How To Prepare For Testing: A Teacher’s Guide
Standardized testing season is here! You have spent countless hours preparing your students to be successful.
In case you forgot, standardized testing is a big deal. These tests help you see how much your students have grown over the past school year. These tests might also be used in your evaluation and school grade.
Standardized testing can feel like a pressure cooker. It can feel overwhelming for students and teachers alike.
I’m sure you are wondering why I am telling you this – you already know how stressful testing can be. That is why you have spent so much time preparing your students.
Because in the middle of all the review games, flashcards, pop quizzes, and practice tests, it’s highly likely you’ve forgotten to prepare one person.
As teachers, we can get so caught up in preparing our students that we forget this test is happening to us, too.
As a teacher, there is no review game for you to play. No note cards for you to go over. There is no other knowledge you need.
So how do you to prep yourself for standardized testing? I’ve asked a few of my teacher friends how they prepare. I’ve also done some research. With all of this in mind, here are the top things teachers do to prepare themselves for standardized testing.
How To Prepare Yourself For Testing
Learning how to reduce your body’s stress by meditating or using different breathing techniques is beneficial for you as a teacher. In the weeks leading up to the test, establish a quiet and quick meditation or breathing technique that you can use in the classroom without disrupting your class. When you feel the pressure or see your students looking overwhelmed, use breathing or meditation methods to get your own heart rate down.
Just like those taking standardized tests, teachers need to be sure they are getting the right amount of quality sleep every night, so they are fresh and ready to go the next morning. Try to limit the amount of other work you have in the evenings the week of testing to ensure you have enough time to truly rest.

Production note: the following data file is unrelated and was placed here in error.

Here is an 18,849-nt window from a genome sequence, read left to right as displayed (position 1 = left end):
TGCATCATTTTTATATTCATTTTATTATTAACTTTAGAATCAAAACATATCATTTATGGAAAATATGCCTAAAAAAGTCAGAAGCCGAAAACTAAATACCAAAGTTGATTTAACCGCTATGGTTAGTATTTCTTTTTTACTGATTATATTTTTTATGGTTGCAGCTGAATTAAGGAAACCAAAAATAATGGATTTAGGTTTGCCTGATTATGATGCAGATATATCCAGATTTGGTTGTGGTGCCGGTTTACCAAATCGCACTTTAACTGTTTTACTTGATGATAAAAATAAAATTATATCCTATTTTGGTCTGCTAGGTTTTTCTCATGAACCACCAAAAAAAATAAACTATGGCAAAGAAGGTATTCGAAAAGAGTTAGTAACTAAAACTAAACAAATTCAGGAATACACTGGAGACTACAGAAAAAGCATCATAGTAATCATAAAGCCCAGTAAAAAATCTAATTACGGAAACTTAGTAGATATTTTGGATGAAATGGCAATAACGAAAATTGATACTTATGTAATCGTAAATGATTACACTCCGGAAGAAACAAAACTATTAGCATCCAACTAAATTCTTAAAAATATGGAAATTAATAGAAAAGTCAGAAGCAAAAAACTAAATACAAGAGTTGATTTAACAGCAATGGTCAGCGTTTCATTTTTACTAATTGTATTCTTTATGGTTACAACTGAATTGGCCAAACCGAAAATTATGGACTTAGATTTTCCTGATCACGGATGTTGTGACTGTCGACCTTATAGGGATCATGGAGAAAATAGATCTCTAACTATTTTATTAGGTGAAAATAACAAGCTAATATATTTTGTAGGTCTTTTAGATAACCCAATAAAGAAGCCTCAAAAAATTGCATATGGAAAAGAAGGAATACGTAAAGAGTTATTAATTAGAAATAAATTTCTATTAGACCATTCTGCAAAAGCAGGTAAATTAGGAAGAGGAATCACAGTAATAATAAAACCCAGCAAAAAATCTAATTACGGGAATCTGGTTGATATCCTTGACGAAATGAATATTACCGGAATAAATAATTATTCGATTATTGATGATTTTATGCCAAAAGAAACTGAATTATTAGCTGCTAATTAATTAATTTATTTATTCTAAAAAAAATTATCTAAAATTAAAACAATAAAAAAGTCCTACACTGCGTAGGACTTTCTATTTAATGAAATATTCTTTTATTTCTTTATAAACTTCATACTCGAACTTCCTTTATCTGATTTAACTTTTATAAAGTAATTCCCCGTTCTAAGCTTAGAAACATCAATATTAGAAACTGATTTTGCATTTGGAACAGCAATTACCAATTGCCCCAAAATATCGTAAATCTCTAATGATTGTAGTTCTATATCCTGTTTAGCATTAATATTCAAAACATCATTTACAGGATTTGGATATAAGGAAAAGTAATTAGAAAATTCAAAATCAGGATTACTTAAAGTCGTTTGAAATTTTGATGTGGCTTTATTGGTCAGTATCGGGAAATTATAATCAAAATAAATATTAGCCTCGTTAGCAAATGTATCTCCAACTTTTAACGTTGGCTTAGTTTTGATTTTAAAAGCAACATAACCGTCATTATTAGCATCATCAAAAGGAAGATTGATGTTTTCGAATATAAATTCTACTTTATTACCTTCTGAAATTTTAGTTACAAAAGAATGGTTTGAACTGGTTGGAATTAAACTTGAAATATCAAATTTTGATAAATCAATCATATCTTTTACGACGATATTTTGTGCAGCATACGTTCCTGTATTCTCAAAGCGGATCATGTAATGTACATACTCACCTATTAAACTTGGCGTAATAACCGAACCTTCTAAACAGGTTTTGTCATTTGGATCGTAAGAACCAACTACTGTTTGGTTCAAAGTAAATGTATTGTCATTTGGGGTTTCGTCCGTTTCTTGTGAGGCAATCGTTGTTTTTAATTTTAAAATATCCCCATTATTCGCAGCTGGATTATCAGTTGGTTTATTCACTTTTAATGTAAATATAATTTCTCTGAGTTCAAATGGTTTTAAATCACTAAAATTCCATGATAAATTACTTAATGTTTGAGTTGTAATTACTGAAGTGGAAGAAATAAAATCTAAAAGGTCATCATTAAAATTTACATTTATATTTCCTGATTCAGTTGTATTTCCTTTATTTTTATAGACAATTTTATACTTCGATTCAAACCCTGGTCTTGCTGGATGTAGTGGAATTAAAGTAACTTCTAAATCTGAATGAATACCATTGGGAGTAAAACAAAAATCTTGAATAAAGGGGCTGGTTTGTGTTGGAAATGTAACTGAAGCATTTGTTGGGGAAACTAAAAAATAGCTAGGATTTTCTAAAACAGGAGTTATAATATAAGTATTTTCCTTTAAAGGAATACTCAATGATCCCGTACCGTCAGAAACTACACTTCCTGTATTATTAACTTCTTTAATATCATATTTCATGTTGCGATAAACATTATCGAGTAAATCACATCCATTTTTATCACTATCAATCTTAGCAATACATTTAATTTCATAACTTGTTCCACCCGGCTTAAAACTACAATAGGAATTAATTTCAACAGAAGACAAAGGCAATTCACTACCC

If you are a visual person, write down some positive thoughts and place them everywhere you look: your bathroom mirror, the dashboard of your car, and your desk. Remind yourself that you have taught your students well and that they will do fine.
Testing week is not the week for dressing up. This week, wear comfortable clothes and shoes. You don’t need the added pressure of heels. (Unless of course, you feel the need for a power stance. If that’s the case, put on your best-looking outfit and own it!)
If you feel the stress and pressure of standardized testing, your students will feel it too. Stressed out students do not test well! Show your confidence in them – you have both worked hard all year. They will do the best they can, and that is all they can do. If you are relaxed, they will feel more relaxed!
Relax the Night Before
Sunday before standardized testing begins, try to do something fun that will take your mind off the test. This will make you feel far more prepared than spending Sunday night wondering how testing will go.
Just like we would tell our students, eating healthy foods and staying energized by being active will keep your endorphins where they should be and keep your stress levels down.
If you enjoy yoga, the week of standardized testing is the week to downward dog (and cat and cow) to your heart’s content.
Don’t forget to pack yourself healthy snacks for the week of testing. Do what you can to keep your energy levels up!
If you are like me, then the idea of self-care the week of a major test can seem well, selfish. However, it is important for us to be role models for our students this week.
If we want our students to rest, eat the right foods, display confidence in themselves, and find ways to reduce their stress, we need to be doing the same.
This week, be an example to your students in the way you care for yourself and the way you hold yourself.
No matter what happens with these tests, remind yourself of the same thing you tell your students: this test does not define you.